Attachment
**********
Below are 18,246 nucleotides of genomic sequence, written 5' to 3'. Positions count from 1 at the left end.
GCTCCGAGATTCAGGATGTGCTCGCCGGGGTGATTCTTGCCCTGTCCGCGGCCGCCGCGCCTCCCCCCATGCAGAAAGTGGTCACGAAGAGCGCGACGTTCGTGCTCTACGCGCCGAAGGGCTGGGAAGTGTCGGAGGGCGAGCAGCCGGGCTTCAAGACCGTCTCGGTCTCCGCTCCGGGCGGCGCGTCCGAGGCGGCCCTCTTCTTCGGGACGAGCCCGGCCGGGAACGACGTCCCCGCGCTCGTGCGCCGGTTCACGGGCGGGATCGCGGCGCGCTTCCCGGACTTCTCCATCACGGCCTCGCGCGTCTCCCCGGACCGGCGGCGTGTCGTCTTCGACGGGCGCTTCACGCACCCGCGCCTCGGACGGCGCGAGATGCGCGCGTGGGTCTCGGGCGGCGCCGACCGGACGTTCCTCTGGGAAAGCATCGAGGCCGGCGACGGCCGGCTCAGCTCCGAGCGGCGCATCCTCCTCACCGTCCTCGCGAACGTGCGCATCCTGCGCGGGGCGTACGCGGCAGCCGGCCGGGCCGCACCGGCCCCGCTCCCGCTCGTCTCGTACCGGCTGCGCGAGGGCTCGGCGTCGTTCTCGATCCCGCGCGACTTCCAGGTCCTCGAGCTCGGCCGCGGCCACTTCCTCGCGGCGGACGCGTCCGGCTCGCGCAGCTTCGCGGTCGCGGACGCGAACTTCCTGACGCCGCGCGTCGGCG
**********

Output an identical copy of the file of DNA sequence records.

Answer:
Below are 18,246 nucleotides of genomic sequence, written 5' to 3'. Positions count from 1 at the left end.
GCTCCGAGATTCAGGATGTGCTCGCCGGGGTGATTCTTGCCCTGTCCGCGGCCGCCGCGCCTCCCCCCATGCAGAAAGTGGTCACGAAGAGCGCGACGTTCGTGCTCTACGCGCCGAAGGGCTGGGAAGTGTCGGAGGGCGAGCAGCCGGGCTTCAAGACCGTCTCGGTCTCCGCTCCGGGCGGCGCGTCCGAGGCGGCCCTCTTCTTCGGGACGAGCCCGGCCGGGAACGACGTCCCCGCGCTCGTGCGCCGGTTCACGGGCGGGATCGCGGCGCGCTTCCCGGACTTCTCCATCACGGCCTCGCGCGTCTCCCCGGACCGGCGGCGTGTCGTCTTCGACGGGCGCTTCACGCACCCGCGCCTCGGACGGCGCGAGATGCGCGCGTGGGTCTCGGGCGGCGCCGACCGGACGTTCCTCTGGGAAAGCATCGAGGCCGGCGACGGCCGGCTCAGCTCCGAGCGGCGCATCCTCCTCACCGTCCTCGCGAACGTGCGCATCCTGCGCGGGGCGTACGCGGCAGCCGGCCGGGCCGCACCGGCCCCGCTCCCGCTCGTCTCGTACCGGCTGCGCGAGGGCTCGGCGTCGTTCTCGATCCCGCGCGACTTCCAGGTCCTCGAGCTCGGCCGCGGCCACTTCCTCGCGGCGGACGCGTCCGGCTCGCGCAGCTTCGCGGTCGCGGACGCGAACTTCCTGACGCCGCGCGTCGGCG